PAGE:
The Law Society of Upper Canada is seeking costs of $400,000 from Harry Kopyto in relation to his unsuccessful bid for a paralegal licence.
Calling it “the longest licensing hearing ever held,” the law society wants Kopyto to shoulder the costs of the 51-day proceeding.
“The 51 days of hearing on the merits were almost all consumed by the candidate’s daily and meritless complaints and attacks on the law society, his disrespectful refusal to comply with the panel’s rulings, and his general lack of respect for the law society’s process,” the law society argued in its cost submission.
“Particularly during the 18 days when he gave direct evidence, the candidate came to the hearing without any notes or any plan for the day. His evidence was rambling, unfocused, and repetitive,” according to the law society.
Following his disbarment in 1989, Kopyto continued to provide paralegal services and, when the Law Society of Upper Canada began regulating paralegals in 2007, he applied to continue practising under the grandparented provisions included in the new rules. The law society then brought good-character proceedings to determine whether he could practise as a paralegal. In a ruling last month, the Law Society Tribunal denied his application for a paralegal licence, a decision Kopyto has vowed to appeal.
LAWYER TO SERVE AS PARAPAN OMBUD
A B.C. Ministry of Justice litigator will serve as the ombudsman for Team Canada during the Toronto 2015 Parapan American Games and the Rio 2016 Paralympic Games.
Peter Lawless, currently a litigator in the health and social services group of the Ministry of Justice, will provide guidance and counsel to Canadian Parapan and Paralympic team members in order “to quickly and effectively resolve disputes and issues,” according to the Canadian Paralympic committee.
Lawless, a chartered professional coach, teaches sports and law courses at Camosun College and the University of Victoria Faculty of Law.
“I’m incredibly proud to have been selected as part of the leadership team for the Canadian paralympic team as we look to deliver more amazing athletic performances in our home games in Toronto this summer and beyond,” said Lawless.
CHERNIAK, LEM HONOURED BY TLA
The Toronto Lawyers Association presented its 2015 awards to lawyers Earl Cherniak and Jeffrey Lem last month.
Cherniak, a prominent litigator and senior partner at Lerners LLP, received the association’s award of distinction in recognition of “his contributions to the legal profession and to the Toronto legal community over the course of his long and distinguished career.”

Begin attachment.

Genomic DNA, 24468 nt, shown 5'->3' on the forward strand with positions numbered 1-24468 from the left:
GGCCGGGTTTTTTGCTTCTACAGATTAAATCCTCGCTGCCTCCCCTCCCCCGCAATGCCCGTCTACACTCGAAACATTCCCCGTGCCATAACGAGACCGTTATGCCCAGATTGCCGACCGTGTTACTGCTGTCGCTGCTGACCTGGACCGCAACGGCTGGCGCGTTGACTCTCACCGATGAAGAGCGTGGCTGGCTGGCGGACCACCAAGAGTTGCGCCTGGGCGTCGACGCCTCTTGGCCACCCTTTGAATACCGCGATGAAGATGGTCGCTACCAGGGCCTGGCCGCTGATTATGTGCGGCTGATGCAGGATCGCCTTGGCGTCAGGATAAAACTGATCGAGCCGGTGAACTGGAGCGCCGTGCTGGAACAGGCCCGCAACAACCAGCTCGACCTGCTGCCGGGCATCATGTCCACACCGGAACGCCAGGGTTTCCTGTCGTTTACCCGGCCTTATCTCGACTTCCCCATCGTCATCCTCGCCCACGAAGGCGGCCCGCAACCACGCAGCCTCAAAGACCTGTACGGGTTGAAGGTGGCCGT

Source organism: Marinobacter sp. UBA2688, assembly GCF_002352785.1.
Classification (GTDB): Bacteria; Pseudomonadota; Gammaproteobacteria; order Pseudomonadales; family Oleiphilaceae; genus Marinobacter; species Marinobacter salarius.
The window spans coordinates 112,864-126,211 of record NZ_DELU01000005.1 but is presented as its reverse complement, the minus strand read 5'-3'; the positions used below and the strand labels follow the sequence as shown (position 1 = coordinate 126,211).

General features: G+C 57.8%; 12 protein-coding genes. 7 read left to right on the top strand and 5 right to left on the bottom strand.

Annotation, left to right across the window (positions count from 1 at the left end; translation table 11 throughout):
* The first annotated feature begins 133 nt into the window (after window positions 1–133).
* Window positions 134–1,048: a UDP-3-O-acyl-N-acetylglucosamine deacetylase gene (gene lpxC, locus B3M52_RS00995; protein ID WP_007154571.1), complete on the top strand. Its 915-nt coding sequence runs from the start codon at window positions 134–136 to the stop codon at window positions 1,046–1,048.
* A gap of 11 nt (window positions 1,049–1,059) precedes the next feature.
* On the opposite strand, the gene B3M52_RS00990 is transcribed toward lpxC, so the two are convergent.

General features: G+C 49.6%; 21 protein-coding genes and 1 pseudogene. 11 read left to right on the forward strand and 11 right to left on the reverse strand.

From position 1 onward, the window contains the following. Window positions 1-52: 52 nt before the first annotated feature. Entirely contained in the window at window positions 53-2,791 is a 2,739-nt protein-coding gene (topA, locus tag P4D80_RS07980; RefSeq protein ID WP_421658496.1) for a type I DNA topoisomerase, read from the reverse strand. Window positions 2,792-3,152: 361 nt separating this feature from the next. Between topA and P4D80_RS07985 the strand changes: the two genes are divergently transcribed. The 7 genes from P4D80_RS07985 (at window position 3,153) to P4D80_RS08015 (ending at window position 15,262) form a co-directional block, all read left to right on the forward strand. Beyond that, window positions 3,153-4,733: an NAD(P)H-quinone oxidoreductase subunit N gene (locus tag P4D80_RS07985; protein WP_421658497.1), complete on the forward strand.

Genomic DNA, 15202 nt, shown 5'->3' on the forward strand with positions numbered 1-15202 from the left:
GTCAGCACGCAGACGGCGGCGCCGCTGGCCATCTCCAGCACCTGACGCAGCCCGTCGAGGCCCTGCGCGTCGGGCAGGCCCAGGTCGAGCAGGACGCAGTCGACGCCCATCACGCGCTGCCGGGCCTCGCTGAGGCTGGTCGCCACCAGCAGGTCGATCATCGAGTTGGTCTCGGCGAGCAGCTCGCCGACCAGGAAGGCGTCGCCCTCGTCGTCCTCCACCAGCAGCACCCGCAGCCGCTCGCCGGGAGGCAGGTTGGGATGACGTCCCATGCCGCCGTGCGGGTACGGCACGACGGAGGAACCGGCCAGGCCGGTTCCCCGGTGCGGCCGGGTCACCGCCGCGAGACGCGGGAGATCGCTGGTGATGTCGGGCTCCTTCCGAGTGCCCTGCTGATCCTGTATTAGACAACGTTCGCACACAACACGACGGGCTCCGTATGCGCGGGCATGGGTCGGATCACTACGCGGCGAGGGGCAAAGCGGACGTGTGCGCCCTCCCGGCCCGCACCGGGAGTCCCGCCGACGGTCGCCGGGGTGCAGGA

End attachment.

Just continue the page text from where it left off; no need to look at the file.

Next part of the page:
Lem, a real estate lawyer and director of titles for the Ontario government, received the Honsberger award in recognition, according to the association, “of his selfless support of his colleagues through decades of mentoring countless young lawyers, his dedication to the legal profession, and leadership as a diverse lawyer.”
The results of the latest Law Times online poll are in.
According to the poll, 58 per cent of respondents agree with Ontario’s plan to address sexual violence and harassment through an enhanced prosecution model, independent legal advice for victims, and changes to limitation periods.
Premier Kathleen Wynne’s three-year action plan, dubbed It’s Never Okay, includes a proposal that would see Crown counsel and police receive mentorship and training on how to deal with cases of sexual violence. In addition, the scheme would see an amendment to rental-housing legislation to allow victims of sexual assault to break their lease if they’re fleeing violence.
NEPEAN LAWYER DISBARRED
The Law Society Tribunal has disbarred a Nepean, Ont., lawyer for knowingly participating in mortgage fraud.
The tribunal revoked Luigi Savone’s licence to practise law after finding he had assisted in fraudulent real estate transactions in which purchasers obtained mortgage proceeds under false pretenses over a period spanning from February 2000 until October 2003.
“We conclude that revocation is the appropriate penalty, given the gravity of the misconduct that we have found,” wrote hearing panel member Ross Earnshaw in the March 11 decision penalty.
“The evidence heard in the penalty phase of this application fell far short of the standard of compelling evidence that would credibly indicate not only that the professional misconduct was out of character for Mr. Savone and was unlikely to recur, but also to explain why it occurred in the firstplace,” wrote Earnshaw.
The tribunal also awarded $100,000 in costs against Savone.